According to the report, the average HbA1c level of the country was recorded at 8.48% from October 2019 to September 2020. Though the average HbA1C level has decreased marginally compared to last year’s figures, the prevailing high HbA1c levels is a matter of deep concern especially in the light of the COVID-19 pandemic which puts people with uncontrolled diabetes at a higher risk of a fatal outcome and serious health complications. The data collection exercise for the iDCI was conducted across 30 Indian cities. The average respondent age was 55 years, of which 57% were males and 43% female.
At present, more than 77 million people are living with diabetes in India and country’s annual spend is approximately INR 64,500 crores on diabetes related healthcare which is further expected to increase if diabetes is not controlled. HbA1c is the best recommended indicator of long-term blood sugar control and gives average blood sugar control for 3 months.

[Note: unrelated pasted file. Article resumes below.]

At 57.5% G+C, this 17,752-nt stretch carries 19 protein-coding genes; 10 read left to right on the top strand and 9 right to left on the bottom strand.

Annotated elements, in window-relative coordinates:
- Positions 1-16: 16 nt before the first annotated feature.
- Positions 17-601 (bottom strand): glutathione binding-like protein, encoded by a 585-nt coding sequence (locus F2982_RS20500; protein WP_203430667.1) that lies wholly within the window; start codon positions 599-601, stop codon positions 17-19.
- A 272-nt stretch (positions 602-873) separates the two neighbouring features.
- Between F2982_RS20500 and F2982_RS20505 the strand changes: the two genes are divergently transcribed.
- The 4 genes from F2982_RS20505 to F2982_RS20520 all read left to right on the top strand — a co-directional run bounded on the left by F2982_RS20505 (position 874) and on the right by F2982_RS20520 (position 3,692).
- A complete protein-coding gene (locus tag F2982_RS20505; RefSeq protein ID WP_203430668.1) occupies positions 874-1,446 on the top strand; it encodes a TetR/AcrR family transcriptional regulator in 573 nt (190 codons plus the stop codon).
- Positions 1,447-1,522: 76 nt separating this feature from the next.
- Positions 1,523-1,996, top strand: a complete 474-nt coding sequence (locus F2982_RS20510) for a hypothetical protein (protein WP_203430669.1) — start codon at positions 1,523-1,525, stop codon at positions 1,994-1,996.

The second-year report was launched in the presence of Mr Vikrant Shrotriya, Trustee, Novo Nordisk Education Foundation, Prof. Dr A.K. Das, Professor of Medicine, Pondicherry Institute of Medical Sciences, Puducherry and Patron of the Impact India program, Shri Sachin Kumar Singh, CEO, Pradhan Mantri Bhartiya Janaushadhi Pariyojana (PMBJP), Department of Pharmaceuticals, Govt. of India and H.E. Freddy Svane, the Danish Ambassador in India.
Amidst these COVID-19 pandemic times, a few cities have shown a drop in their HbA1c levels from Jan-June 2018 to July-Sep 2020. These include Hyderabad, Kolkata, and Jaipur but the majority of Indian cities have seen an upsurge in HbA1c levels.
- In South India, Hyderabad HbA1c levels have dropped from 8.64% to 8.02 % (down by 0.62%) in 24 months.